During the past few years, there have been a lot of news about company splits or mergers, across all types of industry and business. One of the most media prevalent splits and mergers in recent years has been that of Citroen. In 2015, headlines read that Citroen split from DS, their parent company, followed in 2016 by the announcement of a new merger as the UK Citroen Retail Group dealerships rebranded and combined to form Robins and Day.
While you read about a number of splits and mergers, it can be difficult to understand why they occur. So why do businesses choose to divide and acquire?
Why Do Companies Split?
Divorce, split, breaking up: terms that most would associate with personal relationships, but go hand-in-hand with business relationships, too. However, when it comes to business, splits are usually decided on a strategic basis for one of two reasons:
1. Improve Effectiveness
Many companies have multiple functions and often split so that these diverse processes can be managed separately. By dividing a business in this way, it allows room for flexibility and the adoption of new management processes. This approach improves effectiveness when compared to management under a single business model.
2. Increase Profits
Another purpose is to increase company profits through the means of benefitting shareholders and attracting investors. Of course, increasing profits is largely dependent on the former reason, as the splitting up of a company allows each to be individually managed, thus maximising efficiency while increasing profits.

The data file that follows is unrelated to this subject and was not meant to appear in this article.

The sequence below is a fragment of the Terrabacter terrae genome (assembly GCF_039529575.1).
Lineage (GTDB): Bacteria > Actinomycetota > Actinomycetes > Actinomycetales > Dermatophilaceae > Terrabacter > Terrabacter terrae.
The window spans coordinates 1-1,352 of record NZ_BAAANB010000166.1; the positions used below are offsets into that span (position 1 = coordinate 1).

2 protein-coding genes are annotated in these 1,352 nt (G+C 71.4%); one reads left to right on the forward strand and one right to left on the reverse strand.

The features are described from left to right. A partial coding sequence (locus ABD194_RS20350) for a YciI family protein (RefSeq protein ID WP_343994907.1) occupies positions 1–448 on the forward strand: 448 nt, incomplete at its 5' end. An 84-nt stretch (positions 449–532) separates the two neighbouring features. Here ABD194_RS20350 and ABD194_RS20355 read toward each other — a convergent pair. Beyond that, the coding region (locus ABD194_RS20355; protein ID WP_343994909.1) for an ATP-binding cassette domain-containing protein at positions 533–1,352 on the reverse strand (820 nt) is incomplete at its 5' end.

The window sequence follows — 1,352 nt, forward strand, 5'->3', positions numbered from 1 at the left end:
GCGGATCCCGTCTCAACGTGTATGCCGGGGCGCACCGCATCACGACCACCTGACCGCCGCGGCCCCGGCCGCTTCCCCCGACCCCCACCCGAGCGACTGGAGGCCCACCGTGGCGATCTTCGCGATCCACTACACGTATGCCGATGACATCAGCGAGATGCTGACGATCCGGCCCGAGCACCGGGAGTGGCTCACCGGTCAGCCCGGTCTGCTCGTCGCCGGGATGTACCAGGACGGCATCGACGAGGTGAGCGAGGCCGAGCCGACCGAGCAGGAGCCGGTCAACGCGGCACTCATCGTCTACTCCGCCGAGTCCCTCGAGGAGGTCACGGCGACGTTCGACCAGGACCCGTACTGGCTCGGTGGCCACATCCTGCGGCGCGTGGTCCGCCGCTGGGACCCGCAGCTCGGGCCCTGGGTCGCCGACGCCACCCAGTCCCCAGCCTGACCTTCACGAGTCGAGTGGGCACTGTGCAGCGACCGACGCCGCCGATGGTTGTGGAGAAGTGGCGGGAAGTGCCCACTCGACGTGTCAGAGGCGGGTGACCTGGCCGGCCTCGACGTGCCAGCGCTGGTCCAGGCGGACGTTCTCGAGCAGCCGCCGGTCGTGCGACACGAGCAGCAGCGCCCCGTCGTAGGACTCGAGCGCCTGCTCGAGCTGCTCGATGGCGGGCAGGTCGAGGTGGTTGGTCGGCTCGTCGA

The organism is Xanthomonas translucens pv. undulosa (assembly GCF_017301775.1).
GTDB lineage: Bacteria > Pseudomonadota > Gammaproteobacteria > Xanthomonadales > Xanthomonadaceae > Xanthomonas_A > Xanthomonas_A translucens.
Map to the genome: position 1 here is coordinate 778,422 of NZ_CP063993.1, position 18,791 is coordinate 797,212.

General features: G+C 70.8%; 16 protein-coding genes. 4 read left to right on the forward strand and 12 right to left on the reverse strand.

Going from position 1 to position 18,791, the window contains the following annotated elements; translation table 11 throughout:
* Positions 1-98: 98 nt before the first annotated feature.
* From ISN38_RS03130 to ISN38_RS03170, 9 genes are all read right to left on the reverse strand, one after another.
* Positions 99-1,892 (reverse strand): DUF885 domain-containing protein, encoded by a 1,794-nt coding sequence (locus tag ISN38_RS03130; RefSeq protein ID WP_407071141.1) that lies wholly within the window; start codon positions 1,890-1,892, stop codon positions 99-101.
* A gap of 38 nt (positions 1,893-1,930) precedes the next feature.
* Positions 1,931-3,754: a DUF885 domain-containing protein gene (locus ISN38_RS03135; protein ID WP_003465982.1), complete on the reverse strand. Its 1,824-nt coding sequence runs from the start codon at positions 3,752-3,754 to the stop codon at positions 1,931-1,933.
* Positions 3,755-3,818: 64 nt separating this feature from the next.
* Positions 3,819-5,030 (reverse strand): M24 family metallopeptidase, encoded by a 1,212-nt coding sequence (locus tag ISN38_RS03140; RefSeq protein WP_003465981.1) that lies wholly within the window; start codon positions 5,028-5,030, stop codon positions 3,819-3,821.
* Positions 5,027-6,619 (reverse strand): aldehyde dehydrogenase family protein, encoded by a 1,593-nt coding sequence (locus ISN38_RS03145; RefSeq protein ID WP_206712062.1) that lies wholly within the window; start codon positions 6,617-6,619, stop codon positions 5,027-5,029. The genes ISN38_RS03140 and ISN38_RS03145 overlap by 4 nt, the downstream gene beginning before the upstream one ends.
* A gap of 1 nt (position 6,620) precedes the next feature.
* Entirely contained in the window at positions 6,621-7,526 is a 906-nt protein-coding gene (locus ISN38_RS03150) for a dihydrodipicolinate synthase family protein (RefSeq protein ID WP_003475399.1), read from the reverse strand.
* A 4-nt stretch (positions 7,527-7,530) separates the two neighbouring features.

Why Do Companies Merge?
While the reasons behind company splits trend to be relatively straight forward, there are a huge number of motives behind company merger and acquisition. These include:
Typically classified as horizontal mergers, a business can acquire another to grow and increase their share of the market. This allows a company to purchase another and immediately grow their business, without having to start from the beginning.
While some companies split in order to better manage different strands of their business, others acquire with the hope of diversifying. This is usually because by combining two or more different business elements, the company hopes to gain a competitive edge.
Unlike acquiring with the intention of diversifying, many mergers happen in response to a desire to eliminate competition. Buying within their own market allows a company to gain a larger share of the market, but does often come with a high purchase price.